5. Convergence Profiles of RGA, PSO, DE, and CAB

The algorithms can be compared in terms of the cost function (CF) values, Figures 10 and 11 show the convergences of   values obtained for 10-element array sets, for and 1, respectively, as RGA, PSO, DE, and CAB are employed, respectively. CAB converges to the least minimum CF as compared to RGA, PSO, and DE which yield suboptimal higher values of CF. CAB thus yields the near-global optimal current excitation weights and optimal inter element spacing of hyperbeam of linear antenna arrays. Table 5 shows the execution times of RGA, PSO, DE, and CAB. From the same table, it is clear that execution times of CAB are lesser than those of RGA and DE but not those of PSO. With a view to the above fact, it may be inferred that the performance of the proposed CAB algorithm is the best among the algorithms for solving the optimization problem of hyper beamforming design.

tab5
Table 5: Comparison of execution times for different algorithms for different sets of elements.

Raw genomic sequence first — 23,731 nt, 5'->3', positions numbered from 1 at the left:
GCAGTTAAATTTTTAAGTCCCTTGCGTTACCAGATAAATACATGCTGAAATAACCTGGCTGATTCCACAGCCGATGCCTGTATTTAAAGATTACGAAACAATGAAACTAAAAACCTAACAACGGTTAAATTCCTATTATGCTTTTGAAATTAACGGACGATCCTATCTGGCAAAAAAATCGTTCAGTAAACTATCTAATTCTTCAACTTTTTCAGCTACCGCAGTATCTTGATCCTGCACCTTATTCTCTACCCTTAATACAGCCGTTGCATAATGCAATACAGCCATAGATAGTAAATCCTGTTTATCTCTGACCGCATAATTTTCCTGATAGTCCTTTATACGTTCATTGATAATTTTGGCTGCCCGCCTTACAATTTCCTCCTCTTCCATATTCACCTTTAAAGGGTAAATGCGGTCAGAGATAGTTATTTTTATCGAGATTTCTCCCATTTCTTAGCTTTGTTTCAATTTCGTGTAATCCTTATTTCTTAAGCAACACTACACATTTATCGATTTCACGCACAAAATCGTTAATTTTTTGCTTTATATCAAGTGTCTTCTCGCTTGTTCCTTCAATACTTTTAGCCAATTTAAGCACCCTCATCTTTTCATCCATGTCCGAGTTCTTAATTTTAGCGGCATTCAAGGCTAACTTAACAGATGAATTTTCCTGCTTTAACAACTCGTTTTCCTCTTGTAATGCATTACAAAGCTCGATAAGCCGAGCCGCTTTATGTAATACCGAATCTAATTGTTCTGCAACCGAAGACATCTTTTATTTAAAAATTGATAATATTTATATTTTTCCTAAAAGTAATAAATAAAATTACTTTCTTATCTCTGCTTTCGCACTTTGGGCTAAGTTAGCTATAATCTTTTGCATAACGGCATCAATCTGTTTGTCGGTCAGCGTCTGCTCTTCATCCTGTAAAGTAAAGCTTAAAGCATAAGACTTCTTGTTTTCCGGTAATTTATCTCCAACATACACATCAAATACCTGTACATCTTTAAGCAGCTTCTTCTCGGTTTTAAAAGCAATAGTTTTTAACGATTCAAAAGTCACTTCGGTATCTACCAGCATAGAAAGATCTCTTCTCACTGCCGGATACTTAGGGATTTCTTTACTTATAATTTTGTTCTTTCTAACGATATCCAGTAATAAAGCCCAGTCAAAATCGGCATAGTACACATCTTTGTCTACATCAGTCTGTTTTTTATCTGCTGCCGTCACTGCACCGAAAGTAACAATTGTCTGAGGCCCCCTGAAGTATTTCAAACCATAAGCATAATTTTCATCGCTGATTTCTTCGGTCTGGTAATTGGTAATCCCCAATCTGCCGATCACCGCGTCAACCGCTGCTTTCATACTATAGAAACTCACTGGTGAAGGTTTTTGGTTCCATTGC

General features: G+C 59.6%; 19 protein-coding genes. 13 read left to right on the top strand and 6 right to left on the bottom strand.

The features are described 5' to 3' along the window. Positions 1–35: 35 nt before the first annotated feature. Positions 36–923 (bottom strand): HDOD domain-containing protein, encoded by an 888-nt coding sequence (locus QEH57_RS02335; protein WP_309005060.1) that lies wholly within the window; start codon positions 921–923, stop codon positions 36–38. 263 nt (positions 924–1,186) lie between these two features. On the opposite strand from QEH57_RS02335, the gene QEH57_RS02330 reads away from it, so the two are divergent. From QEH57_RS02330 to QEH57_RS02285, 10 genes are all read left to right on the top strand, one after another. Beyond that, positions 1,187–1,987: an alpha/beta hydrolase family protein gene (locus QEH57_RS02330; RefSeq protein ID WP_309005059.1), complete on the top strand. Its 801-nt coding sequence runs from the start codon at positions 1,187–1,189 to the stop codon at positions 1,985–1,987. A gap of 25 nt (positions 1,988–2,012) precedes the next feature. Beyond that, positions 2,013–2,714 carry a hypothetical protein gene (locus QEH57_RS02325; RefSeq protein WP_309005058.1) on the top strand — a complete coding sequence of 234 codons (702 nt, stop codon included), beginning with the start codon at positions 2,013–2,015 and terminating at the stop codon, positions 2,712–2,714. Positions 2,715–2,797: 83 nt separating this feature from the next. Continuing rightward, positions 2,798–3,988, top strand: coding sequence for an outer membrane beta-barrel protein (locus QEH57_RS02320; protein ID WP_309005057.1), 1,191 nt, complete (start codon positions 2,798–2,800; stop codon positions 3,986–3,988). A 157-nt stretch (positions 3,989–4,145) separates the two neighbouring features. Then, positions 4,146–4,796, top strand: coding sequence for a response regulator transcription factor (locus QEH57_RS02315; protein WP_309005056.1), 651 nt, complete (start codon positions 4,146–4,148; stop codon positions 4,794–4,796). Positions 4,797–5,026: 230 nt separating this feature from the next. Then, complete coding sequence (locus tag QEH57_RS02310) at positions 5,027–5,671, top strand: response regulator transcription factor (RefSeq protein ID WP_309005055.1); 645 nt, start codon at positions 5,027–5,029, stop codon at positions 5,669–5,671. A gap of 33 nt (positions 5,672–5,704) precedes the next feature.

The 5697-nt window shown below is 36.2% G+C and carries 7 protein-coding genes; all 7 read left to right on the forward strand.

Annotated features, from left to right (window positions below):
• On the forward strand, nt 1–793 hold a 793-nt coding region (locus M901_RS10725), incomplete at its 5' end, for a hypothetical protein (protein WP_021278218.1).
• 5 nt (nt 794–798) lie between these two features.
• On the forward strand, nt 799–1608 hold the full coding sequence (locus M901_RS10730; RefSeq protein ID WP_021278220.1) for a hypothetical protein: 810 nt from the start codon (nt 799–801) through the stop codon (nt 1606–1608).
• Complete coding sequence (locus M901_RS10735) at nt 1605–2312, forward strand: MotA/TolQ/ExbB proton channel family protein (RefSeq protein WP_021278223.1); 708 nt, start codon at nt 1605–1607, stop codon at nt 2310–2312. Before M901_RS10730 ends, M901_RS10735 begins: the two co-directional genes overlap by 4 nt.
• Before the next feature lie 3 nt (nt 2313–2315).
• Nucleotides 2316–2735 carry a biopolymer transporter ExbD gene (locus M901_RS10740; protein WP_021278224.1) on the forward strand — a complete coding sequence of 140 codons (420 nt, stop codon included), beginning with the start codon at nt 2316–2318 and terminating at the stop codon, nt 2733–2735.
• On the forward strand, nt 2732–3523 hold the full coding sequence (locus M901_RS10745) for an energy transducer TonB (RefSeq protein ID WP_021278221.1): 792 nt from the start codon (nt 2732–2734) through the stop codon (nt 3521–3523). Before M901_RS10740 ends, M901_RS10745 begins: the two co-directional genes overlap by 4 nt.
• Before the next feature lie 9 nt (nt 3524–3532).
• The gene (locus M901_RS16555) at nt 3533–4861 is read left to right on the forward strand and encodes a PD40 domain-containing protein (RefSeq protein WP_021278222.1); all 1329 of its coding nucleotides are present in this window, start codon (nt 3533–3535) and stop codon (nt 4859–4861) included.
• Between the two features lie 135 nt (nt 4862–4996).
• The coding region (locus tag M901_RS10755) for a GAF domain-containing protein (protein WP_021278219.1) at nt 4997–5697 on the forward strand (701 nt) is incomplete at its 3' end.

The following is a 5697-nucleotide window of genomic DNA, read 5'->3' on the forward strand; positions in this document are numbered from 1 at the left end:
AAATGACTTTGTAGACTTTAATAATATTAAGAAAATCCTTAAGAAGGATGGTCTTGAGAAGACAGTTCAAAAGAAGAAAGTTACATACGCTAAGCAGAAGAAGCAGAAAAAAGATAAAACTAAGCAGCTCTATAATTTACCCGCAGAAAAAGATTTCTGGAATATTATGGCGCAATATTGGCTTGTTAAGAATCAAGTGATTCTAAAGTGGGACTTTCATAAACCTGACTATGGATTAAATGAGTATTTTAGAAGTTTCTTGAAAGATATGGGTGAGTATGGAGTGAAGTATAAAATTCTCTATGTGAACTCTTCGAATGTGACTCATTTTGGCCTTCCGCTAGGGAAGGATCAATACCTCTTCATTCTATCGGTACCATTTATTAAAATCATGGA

982017.fig.0010
Figure 10: Convergence profile of CAB in case of 10-element linear antenna array at .
982017.fig.0011
Figure 11: Convergence profile of CAB in case of 10-element linear antenna array at .

6. Conclusions

In this paper, a novel algorithm based on collective animal behaviour (CAB) is used for finding the best optimal nonuniform excitation weights, () and optimal uniform interelement spacing, () for hyper beamforming of linear antenna arrays. Three broad cases of arrays are considered in the study. The first two cases are (i) conventional uniformly excited () linear antenna arrays with interelement spacing, and (ii) nonoptimized uniformly excited () hyper beamforming of linear antenna arrays with interelement spacing, . The last one is of actual concern, which is hyper beamforming of linear antenna arrays with optimized interelement spacing () along with optimized nonuniform excitations (). The optimization algorithms considered are RGA, PSO, DE, and CAB. Extensive experimental results reveal that the other algorithms RGA, PSO, and DE are entrapped to suboptimal designs. Whereas the collective animal behaviour (CAB) yields optimal designs, offering in the highest reduction in sidelobe level (SLL) and much more improved first null beam width (FNBW) as compared to the other two cases for any hyperbeam exponent parameter.